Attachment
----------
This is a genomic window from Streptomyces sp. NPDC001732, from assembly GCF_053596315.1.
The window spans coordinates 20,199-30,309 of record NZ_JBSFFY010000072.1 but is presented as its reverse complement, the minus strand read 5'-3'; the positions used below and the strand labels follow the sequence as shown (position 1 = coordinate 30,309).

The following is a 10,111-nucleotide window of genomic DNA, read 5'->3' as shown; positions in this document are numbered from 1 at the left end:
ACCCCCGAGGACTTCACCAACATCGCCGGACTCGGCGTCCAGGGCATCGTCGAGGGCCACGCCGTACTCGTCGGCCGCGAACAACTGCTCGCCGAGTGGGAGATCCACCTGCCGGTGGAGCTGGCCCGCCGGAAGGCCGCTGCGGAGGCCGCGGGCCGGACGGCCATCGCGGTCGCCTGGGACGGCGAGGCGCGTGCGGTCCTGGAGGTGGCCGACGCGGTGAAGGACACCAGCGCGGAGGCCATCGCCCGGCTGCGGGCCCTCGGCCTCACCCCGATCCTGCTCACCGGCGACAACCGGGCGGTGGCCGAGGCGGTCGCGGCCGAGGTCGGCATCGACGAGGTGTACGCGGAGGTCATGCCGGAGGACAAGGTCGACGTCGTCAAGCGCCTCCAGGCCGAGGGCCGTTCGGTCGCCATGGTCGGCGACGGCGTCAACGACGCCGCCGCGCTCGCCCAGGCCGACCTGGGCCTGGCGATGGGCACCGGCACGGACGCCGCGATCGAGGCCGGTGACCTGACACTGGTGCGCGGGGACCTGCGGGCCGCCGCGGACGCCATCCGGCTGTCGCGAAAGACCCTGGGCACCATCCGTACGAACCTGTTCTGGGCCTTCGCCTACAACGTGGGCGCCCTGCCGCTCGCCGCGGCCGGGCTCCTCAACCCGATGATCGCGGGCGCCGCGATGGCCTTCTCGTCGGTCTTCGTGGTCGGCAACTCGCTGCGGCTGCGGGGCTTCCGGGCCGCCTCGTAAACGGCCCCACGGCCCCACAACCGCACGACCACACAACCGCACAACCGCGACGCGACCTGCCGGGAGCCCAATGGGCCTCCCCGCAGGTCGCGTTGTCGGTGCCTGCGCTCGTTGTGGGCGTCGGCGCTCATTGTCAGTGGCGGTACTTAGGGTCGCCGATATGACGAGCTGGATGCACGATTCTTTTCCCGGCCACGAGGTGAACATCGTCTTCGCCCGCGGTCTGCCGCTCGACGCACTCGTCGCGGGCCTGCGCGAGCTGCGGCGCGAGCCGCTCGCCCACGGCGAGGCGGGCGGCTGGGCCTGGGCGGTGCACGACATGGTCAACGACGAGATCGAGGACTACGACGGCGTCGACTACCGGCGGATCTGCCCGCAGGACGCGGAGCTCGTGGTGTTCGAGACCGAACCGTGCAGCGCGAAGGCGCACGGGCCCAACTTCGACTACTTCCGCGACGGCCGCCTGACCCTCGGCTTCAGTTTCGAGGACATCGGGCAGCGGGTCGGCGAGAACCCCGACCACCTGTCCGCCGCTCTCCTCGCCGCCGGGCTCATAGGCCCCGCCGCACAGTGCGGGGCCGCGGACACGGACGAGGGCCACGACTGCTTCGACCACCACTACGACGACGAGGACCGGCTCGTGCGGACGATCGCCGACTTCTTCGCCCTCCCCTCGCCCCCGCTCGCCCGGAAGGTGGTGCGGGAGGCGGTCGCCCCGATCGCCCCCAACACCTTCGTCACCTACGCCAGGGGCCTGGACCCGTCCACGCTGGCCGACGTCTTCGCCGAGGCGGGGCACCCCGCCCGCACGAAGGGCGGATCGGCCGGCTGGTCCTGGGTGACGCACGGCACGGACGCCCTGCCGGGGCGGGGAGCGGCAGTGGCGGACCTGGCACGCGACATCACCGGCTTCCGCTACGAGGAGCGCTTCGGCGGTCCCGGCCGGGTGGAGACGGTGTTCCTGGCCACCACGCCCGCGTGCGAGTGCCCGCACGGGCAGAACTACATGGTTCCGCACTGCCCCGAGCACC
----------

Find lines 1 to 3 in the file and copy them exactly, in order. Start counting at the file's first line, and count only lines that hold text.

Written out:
This is a genomic window from Streptomyces sp. NPDC001732, from assembly GCF_053596315.1.
The window spans coordinates 20,199-30,309 of record NZ_JBSFFY010000072.1 but is presented as its reverse complement, the minus strand read 5'-3'; the positions used below and the strand labels follow the sequence as shown (position 1 = coordinate 30,309).

The following is a 10,111-nucleotide window of genomic DNA, read 5'->3' as shown; positions in this document are numbered from 1 at the left end: